A yearbook photo with the N-word in the background led to suspension for a senior at Princeton High School in New Jersey.
Jamaica Ponder was suspended Friday, just days before her graduation, after administrators noticed the content in a photo she submitted to the yearbook in January.
She and a group of friends posed in the basement of her house for her senior collage. In the background, two pieces of her father’s artwork appear.
One piece contains the N-word, with only the letters I-G-G visible in the photo. In the upper left-hand corner of the photo, another piece of artwork depicts black people being lynched.
“It was not my intention to have this imagery or the part of the N-word in the yearbook,” Ponder told CNN.
Ponder said that when she took the photo, she showed it to her parents and made it her cover photo on Facebook. She didn’t notice the imagery in the background until Princeton High School Principal Gary Snyder called her into a meeting, she said.
After her initial conversation with the principal regarding the photo, she apologized and the two had a long conversation, Ponder said.
Later that night, she wrote a post in Multi Magazine, an online magazine that she runs, titled “The N***** in the Yearbook.”
“I then think of the fact that n***** was in my senior collage and not someone else’s,” Ponder wrote on June 8. “I wonder what the repercussions would be for a white or Hispanic or Asian kid if they had made the same oversight as myself. If they would be treated differently for the same infractions due to their complexion.”
The next day, Ponder was called back to the principal’s office and suspended, she said.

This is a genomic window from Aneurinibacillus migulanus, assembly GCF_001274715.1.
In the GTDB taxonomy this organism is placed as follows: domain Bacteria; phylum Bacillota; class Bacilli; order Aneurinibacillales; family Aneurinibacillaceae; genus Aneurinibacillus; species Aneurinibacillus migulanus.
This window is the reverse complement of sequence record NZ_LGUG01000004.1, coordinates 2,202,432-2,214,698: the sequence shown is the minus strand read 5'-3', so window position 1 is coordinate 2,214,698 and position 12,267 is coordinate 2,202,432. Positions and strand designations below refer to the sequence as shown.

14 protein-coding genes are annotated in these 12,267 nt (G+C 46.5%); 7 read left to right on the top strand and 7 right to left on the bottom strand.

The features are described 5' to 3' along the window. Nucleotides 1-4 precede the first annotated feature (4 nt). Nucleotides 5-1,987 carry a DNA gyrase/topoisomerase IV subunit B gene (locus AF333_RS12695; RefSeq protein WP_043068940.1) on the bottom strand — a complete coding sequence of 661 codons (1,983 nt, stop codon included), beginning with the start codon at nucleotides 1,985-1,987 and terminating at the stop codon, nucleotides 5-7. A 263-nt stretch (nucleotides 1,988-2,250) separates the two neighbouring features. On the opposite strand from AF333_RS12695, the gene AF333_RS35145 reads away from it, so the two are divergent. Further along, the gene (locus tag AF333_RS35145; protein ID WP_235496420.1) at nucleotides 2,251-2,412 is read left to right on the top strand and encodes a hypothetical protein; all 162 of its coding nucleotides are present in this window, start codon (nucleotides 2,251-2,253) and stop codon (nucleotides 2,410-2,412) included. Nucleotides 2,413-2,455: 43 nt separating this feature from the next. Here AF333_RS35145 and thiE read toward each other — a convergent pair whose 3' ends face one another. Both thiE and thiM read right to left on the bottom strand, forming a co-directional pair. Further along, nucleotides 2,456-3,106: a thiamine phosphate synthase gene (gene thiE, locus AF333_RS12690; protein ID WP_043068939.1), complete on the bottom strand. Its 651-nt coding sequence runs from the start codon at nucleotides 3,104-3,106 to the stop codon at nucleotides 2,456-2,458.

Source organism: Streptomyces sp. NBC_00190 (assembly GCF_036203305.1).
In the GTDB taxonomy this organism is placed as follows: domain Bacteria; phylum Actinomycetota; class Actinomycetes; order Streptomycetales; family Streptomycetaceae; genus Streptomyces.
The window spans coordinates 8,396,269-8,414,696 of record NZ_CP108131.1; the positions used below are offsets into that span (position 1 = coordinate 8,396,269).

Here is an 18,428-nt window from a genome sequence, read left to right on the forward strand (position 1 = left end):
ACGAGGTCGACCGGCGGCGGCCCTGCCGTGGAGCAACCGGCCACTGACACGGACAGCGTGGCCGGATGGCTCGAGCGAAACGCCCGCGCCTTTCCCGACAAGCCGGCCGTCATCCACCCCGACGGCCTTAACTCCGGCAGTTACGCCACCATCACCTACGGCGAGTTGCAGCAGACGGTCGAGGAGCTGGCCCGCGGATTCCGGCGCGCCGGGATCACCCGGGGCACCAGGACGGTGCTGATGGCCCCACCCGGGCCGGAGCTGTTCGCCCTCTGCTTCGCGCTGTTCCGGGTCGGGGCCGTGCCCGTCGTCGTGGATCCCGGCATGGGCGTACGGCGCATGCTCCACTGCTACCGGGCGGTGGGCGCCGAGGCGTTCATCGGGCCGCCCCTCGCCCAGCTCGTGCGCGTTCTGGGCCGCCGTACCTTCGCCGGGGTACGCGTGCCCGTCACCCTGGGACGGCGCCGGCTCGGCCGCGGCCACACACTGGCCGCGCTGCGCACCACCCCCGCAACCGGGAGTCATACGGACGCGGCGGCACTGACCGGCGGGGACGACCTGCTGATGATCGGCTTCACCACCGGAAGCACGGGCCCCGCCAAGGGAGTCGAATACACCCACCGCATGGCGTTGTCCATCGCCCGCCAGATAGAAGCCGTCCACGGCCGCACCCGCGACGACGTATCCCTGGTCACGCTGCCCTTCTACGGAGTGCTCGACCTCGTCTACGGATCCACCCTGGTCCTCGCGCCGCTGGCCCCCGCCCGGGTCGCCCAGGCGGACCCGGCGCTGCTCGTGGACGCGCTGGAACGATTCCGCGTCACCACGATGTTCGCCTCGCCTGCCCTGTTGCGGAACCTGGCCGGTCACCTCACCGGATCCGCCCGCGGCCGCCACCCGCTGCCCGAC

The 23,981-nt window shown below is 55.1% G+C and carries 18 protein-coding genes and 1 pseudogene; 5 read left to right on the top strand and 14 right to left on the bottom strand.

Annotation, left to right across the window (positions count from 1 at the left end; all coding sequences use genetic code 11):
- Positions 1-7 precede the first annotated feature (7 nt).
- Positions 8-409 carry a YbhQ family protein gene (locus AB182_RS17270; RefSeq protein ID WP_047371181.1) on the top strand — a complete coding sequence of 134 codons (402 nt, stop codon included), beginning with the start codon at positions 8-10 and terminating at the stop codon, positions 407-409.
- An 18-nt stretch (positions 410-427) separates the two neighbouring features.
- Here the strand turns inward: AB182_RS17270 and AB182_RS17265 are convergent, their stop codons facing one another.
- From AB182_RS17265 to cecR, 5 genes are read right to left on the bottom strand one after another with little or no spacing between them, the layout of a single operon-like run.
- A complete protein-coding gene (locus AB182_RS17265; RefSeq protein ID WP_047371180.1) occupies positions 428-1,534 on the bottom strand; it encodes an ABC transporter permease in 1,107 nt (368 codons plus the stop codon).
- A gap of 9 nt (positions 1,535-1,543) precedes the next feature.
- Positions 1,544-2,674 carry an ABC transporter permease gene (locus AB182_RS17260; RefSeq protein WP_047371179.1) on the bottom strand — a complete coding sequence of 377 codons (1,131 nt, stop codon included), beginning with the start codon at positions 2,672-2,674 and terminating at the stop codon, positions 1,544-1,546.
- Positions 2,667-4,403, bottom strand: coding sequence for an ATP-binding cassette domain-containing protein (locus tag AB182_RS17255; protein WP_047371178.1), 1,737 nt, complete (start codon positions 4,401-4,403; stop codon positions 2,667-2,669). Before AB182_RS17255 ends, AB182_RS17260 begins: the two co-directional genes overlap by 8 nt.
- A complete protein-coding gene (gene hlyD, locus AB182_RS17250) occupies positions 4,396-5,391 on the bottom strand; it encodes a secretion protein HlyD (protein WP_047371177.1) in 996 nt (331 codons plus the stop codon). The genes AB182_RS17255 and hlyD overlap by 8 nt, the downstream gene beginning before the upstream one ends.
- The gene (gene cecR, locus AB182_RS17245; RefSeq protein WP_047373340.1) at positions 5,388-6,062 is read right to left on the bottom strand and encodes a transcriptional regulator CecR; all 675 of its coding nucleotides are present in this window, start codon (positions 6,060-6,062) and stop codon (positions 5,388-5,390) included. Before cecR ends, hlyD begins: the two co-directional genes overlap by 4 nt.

In a statement to CNN, Snyder said, “As the principal of Princeton High School, I want to state that we unequivocally oppose the use of offensive language, images and symbols. I also want to emphasize that we do not punish students for speaking out against racism, biases and other injustices. Just the opposite, we hope all of our students will take a stand against injustice and we applaud those students who actively do so.”
Ponder was not the only student disciplined for images in the yearbook. Another student submitted a collage of Nazi soldiers marching, but digitally altered his friends’ heads over posters bearing swastikas, Ponder said. Ponder and that student were given the same one-day suspension.
Snyder sent a letter to parents apologizing for “insensitive, offensive and provocative words and symbols of racial bias, bigotry and anti-Semitism” that were included in the yearbook.
“A high school yearbook is a keepsake for all students and for the entire school community. The words and symbols that were used in the yearbook are neither appropriate or acceptable,” Snyder said in the email.
Ponder’s parents, Rhinold and Michele Ponder, both attorneys, are appealing the school’s decision. They have filed an appeal with the superintendent of schools and plan to file a complaint with the Princeton Civil Rights Commission.
“The appeal might not be over by the time she graduates, but my concern is not for Jamaica,” Rhinold Ponder said. “My concern is that there are students coming behind her, and if they treated a child with two lawyer parents this way based on their discretion, then they certainly are going to treat others this way.”
A small group of students hosted a sit-in at the principal’s office on Friday after Ponder was suspended. About 20 students protested Monday when Ponder wasn’t at school, wearing signs on their shirts that said “Suspend Me,” Ponder said.
“While we encourage our students to have thoughtful dialogues and challenging academic discussions about historically offensive words, images and symbols, we strive to do so within safe spaces of classroom discussions and with established ground rules,” Snyder said in a statement to CNN. “The yearbook does not provide the context for these words and images, nor does it allow for the honest, back-and-forth discussion that is essential in productively addressing complex and sensitive issues.”
Ponder plans to graduate on June 21, and she will attend Northwestern University’s Medill School of Journalism in the fall.
None of the students or teachers who worked on the yearbook’s production and publication was disciplined, Ponder said.